What Netanyahu really wants is a fourth election

Editor's Note: In the Arab sector there is an expectation that people who did not vote in the past will vote on March 2.

NETANYAHU AND GANTZ vote in April. Are we simply on our way to a fourth election?  (photo credit: REUTERS)
NETANYAHU AND GANTZ vote in April. Are we simply on our way to a fourth election?
(photo credit: REUTERS)
After two elections, it is difficult to see what makes the upcoming vote different from the previous two. The campaign slogans are pretty much the same – Gantz will form a government with the Arabs, Gantz won’t annex settlements, Netanyahu is corrupt, Netanyahu doesn’t care about the people – with one exception: where everything is being said.
In the two previous elections, Benjamin Netanyahu made almost all of his announcements either in videos aired live on his Facebook and Twitter pages, or in “special announcements” he would schedule in the morning and then disappoint with in the early evening. This time, Netanyahu is On the Road – not in the Jack Kerouac carefree way, but more literally: hitting two cities a night for two different rallies.
On Wednesday he was in Ma’alot and Karmiel; on Tuesday it was in Bat Yam and Lod; Monday he traveled to Beit She’an and the Jordan Valley; Sunday saw him in Haifa and Nahariya and on Saturday night he hit Ma’aleh Adumim.
Blue and White leader Benny Gantz is also in a different city every day: Wednesday he was in Kfar Saba; Tuesday in Haifa; Monday in the South; and on Sunday in Beit She’an. For Gantz though, this is not new. This is what he has pretty much done for the past year. Netanyahu hasn’t.
Why the sudden change? Two primary reasons. The first is that nothing else seems to work. The accusations against Gantz that he is a leftist, that he is friends with ex-prime minister Ehud Olmert who met with Palestinian Authority President Mahmoud Abbas, that he is against religion and that he won’t annex settlements are not changing the way people vote. That keeps the right-wing voters within the right-wing camp, but it doesn’t move anyone from Blue and White over to the Right. It’s not been working. So why not try something new like daily rallies?
Where these rallies help are by electrifying the base and working up the voters who are already in Netanyahu’s pocket to make sure they come vote on March 2. Netanyahu knows that it will be almost impossible to convince Gantz voters to jump ship, but he can make an effort to get out the vote and ensure that the Right comes out in bigger numbers than the center-left, and maybe that way Netanyahu comes out on top.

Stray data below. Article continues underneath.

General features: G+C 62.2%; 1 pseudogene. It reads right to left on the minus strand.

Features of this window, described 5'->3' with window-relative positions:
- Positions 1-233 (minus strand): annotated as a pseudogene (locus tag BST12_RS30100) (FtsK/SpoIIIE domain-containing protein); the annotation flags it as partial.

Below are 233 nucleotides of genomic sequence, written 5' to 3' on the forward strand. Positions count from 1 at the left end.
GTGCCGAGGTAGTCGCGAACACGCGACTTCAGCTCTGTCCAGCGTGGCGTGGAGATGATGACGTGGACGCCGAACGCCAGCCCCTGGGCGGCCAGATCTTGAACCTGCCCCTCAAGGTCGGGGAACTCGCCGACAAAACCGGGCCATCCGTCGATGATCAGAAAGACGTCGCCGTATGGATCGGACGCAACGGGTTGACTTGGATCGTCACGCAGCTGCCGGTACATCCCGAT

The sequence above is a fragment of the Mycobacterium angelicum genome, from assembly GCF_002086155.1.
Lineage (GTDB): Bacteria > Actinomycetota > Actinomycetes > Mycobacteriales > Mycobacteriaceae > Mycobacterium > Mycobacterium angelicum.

He has reason to believe it might actually work. Ahead of Likud Party leadership primary in December, Netanyahu changed strategy and went out to the field, holding two-to-three rallies a night, something he had not done in years. It excited the Likud and helped deliver a decisive victory against Gideon Sa’ar, beating the polls and garnering more than 72% of the vote.
Getting out the vote is what will count. In the Arab sector, for example, there is an expectation that people who did not vote in the past will vote on March 2, spurred on by Netanyahu’s continued attacks against Arab-Israelis but also by US President Donald Trump administration’s peace plan, which proposed folding some Arab-Israeli cities into a future Palestinian state.
If more Arab-Israelis vote than in the past and the overall number of voters declines, it could make the difference for Netanyahu winning the coveted 61 seats on the Right, his preferred objective. Netanyahu wants to see Likud, Yamina, Shas and United Torah Judaism receive 61 seats without needing to rely on Avigdor Liberman. But it will depend on voter turnout, so Netanyahu hopes that his rallies across the country will bring out the vote.
But if that fails – and if the polls are right, it will – do not be fooled into believing that Netanyahu will try to form a national unity government. He might go through the moves and put on a show for the public so it looks like he is sincere, but it will be the same as it was after the September election: part of a blame game he will be playing with Gantz aimed at showing that the other is more at fault for the failure to form a coalition.
Don’t misunderstand, Gantz will be a full player in this charade: he will not agree to a rotation that has Netanyahu serving as prime minister first just weeks before his bribery trial begins. In closed meetings, Gantz says he learned from the last round of coalition talks that Netanyahu cannot be trusted. “Not a word or even half a word,” he has said.